Landmark retailer scales down

2014-01-22 00:00

HIRSCH’S Pietermaritzburg has become a casualty of tougher conditions in big-box retail as store chains fight rising costs and lacklustre consumer spending.

Hirsch’s massive 10 000 square metre operation in Chatterton Road is closing, and a smaller “concept store” is planned, possibly at Cascades Mall.

Hirsch’s chief operations officer Margaret Hirsch grew up in Pietermaritzburg and the company opened a branch in the city in 1988.

“My heart is in Maritzburg, but this is a business decision,” she said.

Kay Makan Electronics, which closed two stores last year, at Liberty Midlands Mall in Pietermaritzburg and at Umhlanga Ridge, cited “a retail sector that is quiet, with consumers not buying” and “soaring costs and rentals” as reasons for their earlier downsizing.

The company’s two remaining stores, in Victoria Road in Pietermaritzburg and Overport in Durban, are on properties it owns, and there were no plans to further downsize.

Neil McLean, marketing executive of Hi Fi Corp, which is owned by JD Group, said its Pietermaritzburg branch was cutting showroom space, “to reduce rental costs and increase trading density, and to make the space more productive”.

“It is very competitive in Pietermaritzburg, and as you know, retail sales are down in most industries,” he said.

Work began in January to reduce the shop floor space by 400 square metreshe said.

“Stock levels will remain intact and replenishment will continue as normal from the warehouse,” McLean said.

Another big electronics retailer, Govan Mani, said they would decide in two months whether downsizing was on the cards, but director Bootie Chhotu insisted this was not an option for Pietermaritzburg.

Hirsch said the downsizing does not indicate a move to downsize Hirsch’s countrywide.

In fact, new stores were opening in Pretoria and Cape Town this year.

“We hold around R22 million in stock at any given time on the floor at the Pietermaritzburg store, and the question has been: do we keep this huge investment here or do we scale down?”

Retail sales in general, particularly for big ticket items, have been weak over the past year as consumers struggle with high debt, unemployment, low economic growth and rising costs. Nearly half of all borrowers are struggling to repay their debts, according to National Credit Regulator statistics.

Online store sales are however growing fast and a trend to cut retail floor space and employment, as Hirsch’s has done, is likely to gain traction.

“If you think it is far away, think again,” Sasha Naryshine, senior analyst at Vestact Asset Management said in a note yesterday.

Hirsch said there would be no forced retrenchments — the 25 employees at Hirsch’s Pietermaritzburg branch have all been accommodated.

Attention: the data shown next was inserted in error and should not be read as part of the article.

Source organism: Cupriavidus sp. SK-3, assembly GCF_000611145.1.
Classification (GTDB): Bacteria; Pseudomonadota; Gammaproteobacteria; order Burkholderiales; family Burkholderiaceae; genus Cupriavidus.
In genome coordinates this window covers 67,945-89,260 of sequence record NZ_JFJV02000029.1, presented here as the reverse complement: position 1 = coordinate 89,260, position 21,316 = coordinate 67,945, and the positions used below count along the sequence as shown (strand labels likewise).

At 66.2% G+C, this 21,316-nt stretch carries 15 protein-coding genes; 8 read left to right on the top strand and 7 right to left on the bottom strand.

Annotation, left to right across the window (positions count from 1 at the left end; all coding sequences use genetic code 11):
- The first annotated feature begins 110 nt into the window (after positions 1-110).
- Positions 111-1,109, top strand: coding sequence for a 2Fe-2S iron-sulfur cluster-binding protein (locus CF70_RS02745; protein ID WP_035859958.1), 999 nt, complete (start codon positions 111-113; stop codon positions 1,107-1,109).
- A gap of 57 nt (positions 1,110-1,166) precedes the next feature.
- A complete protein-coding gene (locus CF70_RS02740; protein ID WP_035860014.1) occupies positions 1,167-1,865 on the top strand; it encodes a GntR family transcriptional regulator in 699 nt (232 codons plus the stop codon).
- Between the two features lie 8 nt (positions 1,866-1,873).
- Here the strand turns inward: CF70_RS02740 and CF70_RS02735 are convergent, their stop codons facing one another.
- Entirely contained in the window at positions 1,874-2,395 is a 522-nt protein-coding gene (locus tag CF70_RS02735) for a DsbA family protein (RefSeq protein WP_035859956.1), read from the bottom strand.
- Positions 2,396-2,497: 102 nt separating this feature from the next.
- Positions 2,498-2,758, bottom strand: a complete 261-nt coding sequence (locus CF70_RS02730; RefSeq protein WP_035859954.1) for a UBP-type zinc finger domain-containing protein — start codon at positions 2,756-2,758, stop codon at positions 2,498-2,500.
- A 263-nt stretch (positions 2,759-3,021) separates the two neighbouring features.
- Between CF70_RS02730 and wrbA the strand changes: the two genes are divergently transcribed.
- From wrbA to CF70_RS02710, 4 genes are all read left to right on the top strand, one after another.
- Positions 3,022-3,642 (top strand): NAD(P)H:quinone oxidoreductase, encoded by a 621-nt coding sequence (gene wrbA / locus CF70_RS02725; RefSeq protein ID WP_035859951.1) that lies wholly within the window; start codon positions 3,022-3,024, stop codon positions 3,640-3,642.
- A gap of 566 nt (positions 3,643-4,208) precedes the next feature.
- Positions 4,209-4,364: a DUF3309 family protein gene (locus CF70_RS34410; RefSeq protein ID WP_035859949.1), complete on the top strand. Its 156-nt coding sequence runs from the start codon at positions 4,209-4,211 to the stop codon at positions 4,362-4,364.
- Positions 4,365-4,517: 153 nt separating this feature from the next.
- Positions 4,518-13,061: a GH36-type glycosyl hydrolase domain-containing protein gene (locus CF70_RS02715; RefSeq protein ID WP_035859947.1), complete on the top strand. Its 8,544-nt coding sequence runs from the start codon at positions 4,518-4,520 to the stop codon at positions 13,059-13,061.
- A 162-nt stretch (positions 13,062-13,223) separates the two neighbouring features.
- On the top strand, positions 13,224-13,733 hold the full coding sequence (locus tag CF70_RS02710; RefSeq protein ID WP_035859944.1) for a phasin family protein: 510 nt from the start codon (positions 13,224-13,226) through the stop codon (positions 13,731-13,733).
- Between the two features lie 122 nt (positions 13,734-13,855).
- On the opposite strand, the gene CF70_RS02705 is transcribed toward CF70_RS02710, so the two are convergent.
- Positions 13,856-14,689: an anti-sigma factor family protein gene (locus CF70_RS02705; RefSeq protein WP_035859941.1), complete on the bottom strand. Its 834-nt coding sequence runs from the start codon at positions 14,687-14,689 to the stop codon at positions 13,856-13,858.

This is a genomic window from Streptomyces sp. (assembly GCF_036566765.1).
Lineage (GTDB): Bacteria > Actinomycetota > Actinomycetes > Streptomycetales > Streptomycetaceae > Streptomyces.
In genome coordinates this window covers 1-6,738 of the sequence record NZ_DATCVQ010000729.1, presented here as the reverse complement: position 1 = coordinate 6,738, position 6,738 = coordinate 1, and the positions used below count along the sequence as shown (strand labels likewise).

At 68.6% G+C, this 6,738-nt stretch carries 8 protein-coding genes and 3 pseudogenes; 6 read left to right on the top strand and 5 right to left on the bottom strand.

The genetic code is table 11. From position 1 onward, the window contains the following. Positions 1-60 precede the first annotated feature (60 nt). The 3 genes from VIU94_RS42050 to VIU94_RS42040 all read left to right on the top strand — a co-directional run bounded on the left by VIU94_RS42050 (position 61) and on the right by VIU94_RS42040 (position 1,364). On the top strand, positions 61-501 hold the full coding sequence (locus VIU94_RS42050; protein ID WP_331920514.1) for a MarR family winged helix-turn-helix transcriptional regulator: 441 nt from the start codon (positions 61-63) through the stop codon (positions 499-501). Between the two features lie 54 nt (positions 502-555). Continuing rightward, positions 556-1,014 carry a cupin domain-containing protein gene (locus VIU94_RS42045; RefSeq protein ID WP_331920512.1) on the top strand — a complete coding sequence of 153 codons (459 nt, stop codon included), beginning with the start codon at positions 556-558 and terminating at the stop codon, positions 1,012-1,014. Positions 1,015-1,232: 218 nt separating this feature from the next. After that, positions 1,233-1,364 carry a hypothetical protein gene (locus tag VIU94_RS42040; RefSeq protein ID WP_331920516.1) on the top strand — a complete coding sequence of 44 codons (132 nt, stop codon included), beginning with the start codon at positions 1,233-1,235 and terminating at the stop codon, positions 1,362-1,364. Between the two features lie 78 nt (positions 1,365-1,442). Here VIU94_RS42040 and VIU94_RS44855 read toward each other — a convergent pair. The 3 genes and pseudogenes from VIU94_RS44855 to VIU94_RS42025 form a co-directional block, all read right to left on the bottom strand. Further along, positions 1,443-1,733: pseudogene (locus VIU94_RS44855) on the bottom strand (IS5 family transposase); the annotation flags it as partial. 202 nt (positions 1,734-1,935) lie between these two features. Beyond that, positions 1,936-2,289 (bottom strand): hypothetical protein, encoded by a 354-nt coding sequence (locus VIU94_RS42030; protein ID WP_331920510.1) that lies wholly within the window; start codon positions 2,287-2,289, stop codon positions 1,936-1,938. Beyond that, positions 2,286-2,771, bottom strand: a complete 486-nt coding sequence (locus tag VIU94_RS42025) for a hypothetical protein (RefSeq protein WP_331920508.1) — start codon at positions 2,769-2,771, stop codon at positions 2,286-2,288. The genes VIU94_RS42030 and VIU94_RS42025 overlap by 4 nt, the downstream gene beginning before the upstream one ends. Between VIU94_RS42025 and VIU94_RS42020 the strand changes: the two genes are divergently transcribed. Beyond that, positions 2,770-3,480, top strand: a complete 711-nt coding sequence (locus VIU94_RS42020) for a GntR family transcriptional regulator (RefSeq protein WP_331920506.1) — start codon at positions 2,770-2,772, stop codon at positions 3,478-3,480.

Ten have been relocated to Johannesburg and Durban, and five have chosen retrenchment. A planned smaller “concept store” will employ eight to 10 people.

It is understood that Massmart, which operates Makro and Game stores in Pietermaritzburg, will not be reducing the floor space of its high-tech products areas.

Massmart, majority owned by U.S. retailer Walmart, last week reported an annual sales increase of 10% for 2013, which it described as muted, but which had been aided by markdowns over the Christmas period.

Hirsch said they were in “in the process of securing premises at Cascades” to relocate its Pietermaritzburg branch to a smaller “concept store”.

The concept store will keep fewer product examples on the shop floor, but the full range of items offered at Hirsch’s countrywide will still be available for delivery in Pietermaritzburg.

Hirsch said online shopping had become “huge” for Hirsch’s. She said December was the company’s “best month ever”, but she admitted the sector has been under pressure to cut costs.

Hirsch’s current property is being sold to Willmeg Investments for an undisclosed amount.

Willmeg Investments’ chief executive officer is Craig Steel, who also owns Sutherlands Home Furnishings (SHF).

The sale was expected to be finalised by January 31, said Willmeg Investments financial manager Paul McCabe, and will in future be known as The Square.

“SHF will be the anchor tenant,” McCabe said, and added that Willmeg Investments was in negotiations with other potential retail tenants.

Pietermaritzburg Chamber of Business CEO, Melanie Veness said, “It sounds like … a win-win for Pietermaritzburg — a new concept Hirsch store, as well as a significant investment by Sutherlands.”

Veness said entrepreneur Craig Steel had grown Sutherlands from a small furniture restoration shop in Chapel Street into the formidable business.

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